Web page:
CSI Performance Management System

The Evaluation Meeting

http://hrs.boisestate.edu/pfm/images/converse.jpgA performance evaluation meeting involves a dialogue with the employee. The dialogue sets the tone and promotes a shared understanding of goals and expectations - for both the employee and the supervisor. The supervisor's relationship with each employee is unique; the performance evaluation document should address CSI Performance Standards as well as be customized to the employee each review period.

The most important goal of a performance review is to guide the employee into the future. At the end of the review, an employee should have a clear understanding of the performance expectations for the next review period. As changes occur over the review period, make adjustments and document changes to the objectives. Evaluations naturally lead directly into employee development discussions.

A performance evaluation allows you and your employee to communicate about:


Communication is the key

Get Ready

A Performance Evaluation Form for CSI non-instructional employees (both classified and professional) that includes the recommended Performance Standards is available on this site. As you prepare to start completing this document, please consider the following points:

Know the Process Yourself

Respect employees’ diversity in ideas and approaches. There are many ways to achieve a goal. Be aware of how your own value system may affect the evaluation document - positively or negatively.

Establish the Performance Objectives. Don't dictate the method - it can stifle creativity and productivity.

Maintain objectivity throughout the evaluation process and the evaluation document. Watch for Rating Biases and Personal Perceptions that can creep into the performance evaluation document and discussion. A bias can be anything that can affect the way you evaluate someone's performance, but does not reflect actual performance outcomes. Many times, a second level review; e.g., with another administrator or the HR Director, can point out potential biases.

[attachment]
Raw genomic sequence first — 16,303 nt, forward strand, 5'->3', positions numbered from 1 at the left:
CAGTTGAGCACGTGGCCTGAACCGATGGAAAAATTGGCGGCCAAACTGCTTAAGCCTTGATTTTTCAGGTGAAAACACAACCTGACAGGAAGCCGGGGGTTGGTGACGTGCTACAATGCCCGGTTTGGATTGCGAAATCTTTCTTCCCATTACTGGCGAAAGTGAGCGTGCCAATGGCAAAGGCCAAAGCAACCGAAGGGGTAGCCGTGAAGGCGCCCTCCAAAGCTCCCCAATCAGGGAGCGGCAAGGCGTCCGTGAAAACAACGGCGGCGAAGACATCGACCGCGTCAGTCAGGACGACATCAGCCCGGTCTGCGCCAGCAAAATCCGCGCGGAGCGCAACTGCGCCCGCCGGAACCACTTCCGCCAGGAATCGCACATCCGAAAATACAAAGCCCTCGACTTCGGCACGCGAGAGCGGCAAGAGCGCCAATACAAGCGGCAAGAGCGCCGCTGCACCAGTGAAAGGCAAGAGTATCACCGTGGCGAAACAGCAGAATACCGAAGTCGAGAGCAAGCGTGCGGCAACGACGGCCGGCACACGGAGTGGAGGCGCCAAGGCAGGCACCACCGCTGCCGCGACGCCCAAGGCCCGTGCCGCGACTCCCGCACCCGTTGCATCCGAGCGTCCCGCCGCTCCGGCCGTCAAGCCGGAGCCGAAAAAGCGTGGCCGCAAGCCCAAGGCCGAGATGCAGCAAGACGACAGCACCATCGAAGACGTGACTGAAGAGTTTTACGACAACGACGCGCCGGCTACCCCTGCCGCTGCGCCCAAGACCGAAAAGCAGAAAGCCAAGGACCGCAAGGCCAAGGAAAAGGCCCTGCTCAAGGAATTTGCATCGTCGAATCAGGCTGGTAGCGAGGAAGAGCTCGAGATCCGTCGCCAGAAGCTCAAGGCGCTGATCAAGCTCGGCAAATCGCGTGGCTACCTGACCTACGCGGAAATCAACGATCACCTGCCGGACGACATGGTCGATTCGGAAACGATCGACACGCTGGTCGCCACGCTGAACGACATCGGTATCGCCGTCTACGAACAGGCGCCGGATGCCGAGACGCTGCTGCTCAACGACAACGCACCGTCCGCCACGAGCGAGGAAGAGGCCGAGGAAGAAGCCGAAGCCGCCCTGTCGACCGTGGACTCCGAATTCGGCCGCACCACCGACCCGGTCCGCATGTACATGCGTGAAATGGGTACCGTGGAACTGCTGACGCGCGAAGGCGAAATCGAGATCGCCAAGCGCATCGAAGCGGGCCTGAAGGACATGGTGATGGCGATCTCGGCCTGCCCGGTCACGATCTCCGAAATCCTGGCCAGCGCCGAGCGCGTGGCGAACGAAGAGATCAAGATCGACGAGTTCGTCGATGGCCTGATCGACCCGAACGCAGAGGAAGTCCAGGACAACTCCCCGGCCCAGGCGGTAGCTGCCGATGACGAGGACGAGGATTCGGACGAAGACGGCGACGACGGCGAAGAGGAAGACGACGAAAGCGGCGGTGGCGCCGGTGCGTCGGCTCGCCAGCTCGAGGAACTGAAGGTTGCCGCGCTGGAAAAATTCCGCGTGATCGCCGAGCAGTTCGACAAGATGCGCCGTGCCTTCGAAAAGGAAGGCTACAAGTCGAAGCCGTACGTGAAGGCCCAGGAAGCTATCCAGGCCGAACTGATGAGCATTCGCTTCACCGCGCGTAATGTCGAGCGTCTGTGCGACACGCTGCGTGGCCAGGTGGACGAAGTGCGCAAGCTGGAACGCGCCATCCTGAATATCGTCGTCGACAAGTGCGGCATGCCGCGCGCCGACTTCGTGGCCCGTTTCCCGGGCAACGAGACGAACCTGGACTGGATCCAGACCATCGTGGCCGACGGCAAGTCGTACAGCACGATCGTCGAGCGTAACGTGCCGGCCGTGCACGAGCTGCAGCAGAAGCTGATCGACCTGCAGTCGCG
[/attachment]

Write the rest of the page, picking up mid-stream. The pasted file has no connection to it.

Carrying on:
Gather Information and Feedback

Gather all your information before starting the performance evaluation.

Consider asking the employee for input. For example, “What achievements are you most proud of this year?” and “Are there obstacles to your success on the job?.” Provide the employee with a copy of the evaluation form and have him or her complete a self-evaluation to include in the Evaluation Meeting. Or you may wish to use the Self-Evaluation Questions for Employees provided on this site.

Think of the BIG picture or ‘core message’ you want to give your employee. Ask yourself, “What is the single most important message I want to communicate about the individual’s performance through this evaluation? Once you have that in mind, you can go forward.

Give actual examples of the employee’s performance whenever possible. Match examples to performance expectations and ratings.

When appropriate, get input from other appropriate sources about one employee's performance. For example, a Department Chair may want to get input from department faculty regarding the office specialist who supports the faculty and Department Chair. This could be accomplished via confidential e-mail to department faculty asking to answer the same two or three questions about how one office specialist provides support to faculty (was it timely, accurate, and ask for examples of projects or work completed).